Wednesday, December 19, 2007
This story just fills me with rage.
Until last week, Big Man was serving a four-year sentence for cocaine possession. A few days ago, he was looking forward to leaving prison and reuniting with his wife, until he got the news: Instead of going home, he'd be living under a bridge, a parole commission officer told him. That's because 23 years ago, when he was 19 years old, Big Man was charged with sexual assault on a minor. (He claims the victim was his girlfriend and that it was consensual.)
In March, New Times revealed the Florida Department of Corrections was housing sex offenders under an overpass near the county courthouse; the state responded by moving the men here. The reason: A 2005 county ordinance prohibits sex offenders from living within 2,500 feet of any school, so nearly the entire county has become off-limits to them.
The story was picked up by national media outlets, and for a few weeks the bridge was a source of widespread disbelief. Statements were made, resolutions were passed, letters were sent — but nothing changed. Since then, much to the relief of local politicians, no doubt, the situation seems to have quietly faded from public memory.
But the numbers kept growing. More than 30 men have been sent to live here in the intervening months. A few have since left — the majority of them arrested for minor violations of probation, two or three were able to move out, and two have disappeared. But most — as of press time, at least 20 — remain under the bridge, even though many have families willing to house them. Everyone agrees the situation under the Julia Tuttle has become untenable, but so far neither local politicians, nor the courts, nor the state legislature have been willing to do anything about it.
It gets worse. When confronted with the situation, local officials respond with indifference:
Commissioner Sosa refuses to revisit the ordinance. "I feel that I helped create a solution," she insists. Asked if she knows how many men are living under the bridge, she answers, "Yes, many.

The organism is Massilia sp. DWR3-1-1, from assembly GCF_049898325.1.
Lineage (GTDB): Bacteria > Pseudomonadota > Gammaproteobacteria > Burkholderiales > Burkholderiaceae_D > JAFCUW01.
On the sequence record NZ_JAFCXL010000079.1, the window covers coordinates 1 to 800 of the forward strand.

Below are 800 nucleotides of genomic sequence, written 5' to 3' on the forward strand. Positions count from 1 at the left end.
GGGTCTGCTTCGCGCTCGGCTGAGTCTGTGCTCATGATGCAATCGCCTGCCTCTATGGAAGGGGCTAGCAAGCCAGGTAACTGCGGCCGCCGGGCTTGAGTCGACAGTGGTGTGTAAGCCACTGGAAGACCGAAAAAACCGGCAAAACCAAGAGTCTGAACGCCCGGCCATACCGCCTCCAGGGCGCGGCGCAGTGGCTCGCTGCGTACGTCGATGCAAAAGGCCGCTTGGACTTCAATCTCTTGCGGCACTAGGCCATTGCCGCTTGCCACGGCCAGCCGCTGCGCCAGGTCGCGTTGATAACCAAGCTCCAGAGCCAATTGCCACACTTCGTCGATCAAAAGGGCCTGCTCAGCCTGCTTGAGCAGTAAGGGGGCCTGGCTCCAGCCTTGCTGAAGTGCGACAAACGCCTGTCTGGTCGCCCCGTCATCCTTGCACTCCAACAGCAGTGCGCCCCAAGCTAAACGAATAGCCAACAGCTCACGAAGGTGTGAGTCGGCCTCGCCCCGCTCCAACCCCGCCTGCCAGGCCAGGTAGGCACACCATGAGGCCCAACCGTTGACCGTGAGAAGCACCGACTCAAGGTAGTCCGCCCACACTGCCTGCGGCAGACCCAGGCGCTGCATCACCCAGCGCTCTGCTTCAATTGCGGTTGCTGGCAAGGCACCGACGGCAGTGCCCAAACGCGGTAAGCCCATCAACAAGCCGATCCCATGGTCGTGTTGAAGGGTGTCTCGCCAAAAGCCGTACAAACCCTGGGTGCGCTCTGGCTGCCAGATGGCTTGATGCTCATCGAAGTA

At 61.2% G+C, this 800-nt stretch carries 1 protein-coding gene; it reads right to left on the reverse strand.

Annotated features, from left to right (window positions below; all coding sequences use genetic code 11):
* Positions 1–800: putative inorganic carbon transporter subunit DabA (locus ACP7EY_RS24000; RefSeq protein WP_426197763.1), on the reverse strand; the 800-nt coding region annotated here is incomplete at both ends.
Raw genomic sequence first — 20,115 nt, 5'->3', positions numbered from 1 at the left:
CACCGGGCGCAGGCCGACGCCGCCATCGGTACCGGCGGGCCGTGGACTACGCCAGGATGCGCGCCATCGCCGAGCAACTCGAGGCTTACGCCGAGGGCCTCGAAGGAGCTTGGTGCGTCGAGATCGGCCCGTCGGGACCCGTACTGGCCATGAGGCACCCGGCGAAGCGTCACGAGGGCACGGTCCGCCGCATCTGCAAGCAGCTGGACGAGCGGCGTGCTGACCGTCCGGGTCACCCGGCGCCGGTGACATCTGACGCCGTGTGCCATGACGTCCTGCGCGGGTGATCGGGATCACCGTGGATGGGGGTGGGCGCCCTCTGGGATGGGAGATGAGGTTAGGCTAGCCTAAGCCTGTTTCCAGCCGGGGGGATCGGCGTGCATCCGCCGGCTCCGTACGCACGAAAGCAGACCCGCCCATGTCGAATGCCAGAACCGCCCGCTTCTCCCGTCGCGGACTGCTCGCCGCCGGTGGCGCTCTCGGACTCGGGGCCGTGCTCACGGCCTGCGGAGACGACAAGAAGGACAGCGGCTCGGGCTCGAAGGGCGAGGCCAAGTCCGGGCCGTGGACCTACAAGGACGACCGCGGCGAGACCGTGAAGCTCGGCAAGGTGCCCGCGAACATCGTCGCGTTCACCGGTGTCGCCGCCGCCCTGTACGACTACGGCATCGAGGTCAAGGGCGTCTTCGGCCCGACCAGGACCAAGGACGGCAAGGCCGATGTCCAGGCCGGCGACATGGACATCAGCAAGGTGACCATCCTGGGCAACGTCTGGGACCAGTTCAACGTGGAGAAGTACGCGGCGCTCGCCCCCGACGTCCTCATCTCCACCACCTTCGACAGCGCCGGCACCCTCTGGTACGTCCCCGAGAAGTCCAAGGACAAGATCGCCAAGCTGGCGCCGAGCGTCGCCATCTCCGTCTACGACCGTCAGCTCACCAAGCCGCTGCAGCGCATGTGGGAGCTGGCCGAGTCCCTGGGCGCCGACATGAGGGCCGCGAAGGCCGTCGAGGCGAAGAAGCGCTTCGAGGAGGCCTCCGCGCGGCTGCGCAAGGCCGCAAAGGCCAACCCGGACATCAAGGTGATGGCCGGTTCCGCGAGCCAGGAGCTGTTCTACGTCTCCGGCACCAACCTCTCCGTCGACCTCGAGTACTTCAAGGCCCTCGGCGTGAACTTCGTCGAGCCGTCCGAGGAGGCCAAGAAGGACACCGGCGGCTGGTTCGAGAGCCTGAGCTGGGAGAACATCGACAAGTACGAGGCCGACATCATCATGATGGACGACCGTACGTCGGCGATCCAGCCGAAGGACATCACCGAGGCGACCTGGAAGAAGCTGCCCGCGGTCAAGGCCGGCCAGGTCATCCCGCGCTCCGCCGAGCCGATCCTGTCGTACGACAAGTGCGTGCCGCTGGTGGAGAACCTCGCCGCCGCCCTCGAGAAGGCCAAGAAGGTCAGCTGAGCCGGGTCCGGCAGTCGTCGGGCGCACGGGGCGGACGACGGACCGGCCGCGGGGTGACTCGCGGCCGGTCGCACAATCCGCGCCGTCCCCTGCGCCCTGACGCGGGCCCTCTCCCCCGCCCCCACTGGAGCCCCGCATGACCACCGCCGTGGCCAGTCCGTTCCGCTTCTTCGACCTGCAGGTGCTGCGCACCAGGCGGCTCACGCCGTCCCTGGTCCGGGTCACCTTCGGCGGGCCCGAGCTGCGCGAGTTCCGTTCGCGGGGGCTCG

"I guess that at some point, the system will have to address that issue," she concedes with vague cheerfulness. "But I am not ready to address that issue. Maybe another commissioner should address that issue.... Your question is: Am I going to do something? The answer is no."
Or outright glee:
Two years ago, Miami Beach Mayor David Dermer successfully pushed an ordinance that prohibited sex offenders from living within 2,500 feet of any school in his city — two and a half times farther than the state law's distance, which already prohibited offenders from living within 1,000 feet of schools, daycare centers, and playgrounds.
The ordinance came at a time when states across the nation were cracking down on sex offenders in the wake of the horrific rape and murder of nine-year-old Jessica Lunsford in Homosassa, Florida, by John Couey, a 47-year-old drifter with a criminal history of child molestation. Mayor Dermer intended his ordinance to set the high water mark, and it did. In a city surrounded by water and barely a mile wide at its thickest, the 2,500-foot ordinance effectively made Miami Beach the first city in America to exile sex offenders — a fact Dermer has acknowledged proudly.
So basically, these people are homeless by law. Several of them actually have houses they could live in, were it not for the ordnance. They've all essentially paid their debt to society, at least as far as the prison system is concerned. So once again we're at the question: why can't we just treat them like human beings? Why do Mayor Dermer and Commissioner Sosa persist in the belief that abusing people is the way to get them to behave? Why don't they just send a task force of police down their to shoot them all and put them out of their misery? It's clearly what they want, but lack the moral courage to do, because like all petty thugs in positions of power, they lack the spine to act on their wishes.
Truly, some of the men are seriously creepy, like the old guy who fondles little girls. But I honestly don't see how forcing him to sleep under a bridge is helping the situation in any way. If he's dangerous and you catch him at it, shoot him or lock him up. There's no value in this legalized abuse.
Posted by Tom, 12/19/2007 6:04:45 AM (Permalink). 0 Comments. Leave a comment...